Discovery of a Strange New Snow Scorpionfly Species in Alaska Helped by Facebook
July 11, 2013 — Researchers from the University of Alaska Fairbanks (Derek Sikes and Jill Stockbridge) discovered a strange new insect on Prince of Wales Island, Alaska. It belongs to an enigmatic group that might help scientists understand the evolutionary origin of the Fleas. The new species belongs to the insect order Mecoptera which includes the scorpionflies, hangingflies, and snow scorpionflies.
The description has been published recently in the open access journal ZooKeys.
“We process thousands of Alaskan insects specimens into our collections at the University of Alaska Museum every year so it’s rare that we see something that throws us for a loop. I called Derek, the Curator of Insects for the museum, into the lab and asked him what kind of insect this was and he didn’t even know the order!,” said co-author Jill Stockbridge.
With a digital photo in hand they posted the image on Facebook so their entomologist friends could offer their opinions. It’s such a strange insect that, not surprisingly, most suggestions were wrong. One entomologist, Michael Ivie, of Montana State University, recognized it as the genus Caurinus of which only one species, from Washington and Oregon, was previously known.
“In addition to being the second known species of such an usual group of insects, we were excited to learn from fossil evidence that these two species belong to a group that probably dates back over 145 million years, to the Jurassic!” said the lead author Derek Sikes.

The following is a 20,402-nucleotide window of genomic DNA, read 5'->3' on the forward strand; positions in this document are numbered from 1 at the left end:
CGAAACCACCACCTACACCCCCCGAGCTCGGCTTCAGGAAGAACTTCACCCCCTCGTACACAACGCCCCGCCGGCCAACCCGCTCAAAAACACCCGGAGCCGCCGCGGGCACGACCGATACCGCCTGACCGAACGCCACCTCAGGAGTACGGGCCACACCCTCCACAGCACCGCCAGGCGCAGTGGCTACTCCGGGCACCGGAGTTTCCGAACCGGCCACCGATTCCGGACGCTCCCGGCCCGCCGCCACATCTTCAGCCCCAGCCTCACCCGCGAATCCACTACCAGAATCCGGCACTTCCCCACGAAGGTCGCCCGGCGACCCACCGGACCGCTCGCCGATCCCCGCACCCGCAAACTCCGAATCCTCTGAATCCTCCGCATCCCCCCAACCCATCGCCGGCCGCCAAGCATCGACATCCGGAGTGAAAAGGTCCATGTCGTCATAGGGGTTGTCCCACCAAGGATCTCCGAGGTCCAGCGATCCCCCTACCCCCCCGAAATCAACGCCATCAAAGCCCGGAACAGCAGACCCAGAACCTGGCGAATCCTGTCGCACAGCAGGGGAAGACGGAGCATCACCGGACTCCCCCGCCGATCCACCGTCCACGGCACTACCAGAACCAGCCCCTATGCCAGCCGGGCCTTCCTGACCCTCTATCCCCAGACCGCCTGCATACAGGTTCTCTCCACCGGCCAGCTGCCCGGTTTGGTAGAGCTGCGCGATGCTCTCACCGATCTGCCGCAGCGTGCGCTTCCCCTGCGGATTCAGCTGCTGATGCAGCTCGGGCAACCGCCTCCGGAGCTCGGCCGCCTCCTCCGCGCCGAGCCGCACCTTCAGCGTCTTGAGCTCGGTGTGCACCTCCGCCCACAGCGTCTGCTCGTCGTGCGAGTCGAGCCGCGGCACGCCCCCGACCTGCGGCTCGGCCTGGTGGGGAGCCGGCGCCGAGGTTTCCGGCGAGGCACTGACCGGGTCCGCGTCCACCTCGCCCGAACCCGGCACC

These tiny (2 mm) flea-like animals feed on a leafy liverwort that grows in coastal forests. A video in which Loren Russell, the author of the first species and who joined the authors during a May 2013 expedition in Alaska, shows how to collect this new species is online and a video showing this new species hopping is also online.
Here are these two videos.
- New Snow Scorpionfly Species Discovered in Alaska (sciencespacerobots.com)
- New Species of Insect Identified using Facebook [VIDEO] (natureworldnews.com)
- Fossils of extinct scorpionflies found in B.C. (cbc.ca)
- Extinct Family of Insects Couldn’t Cope with Climate Change, Researchers Say (natureworldnews.com)
Pingback: Eighteen new Dutch insect species | Dear Kitty. Some blog
Pingback: Welsh Jurassic mammals feeding, new study | Dear Kitty. Some blog
Pingback: Eocene insect fossils and ancient Russia-Canada connection | Dear Kitty. Some blog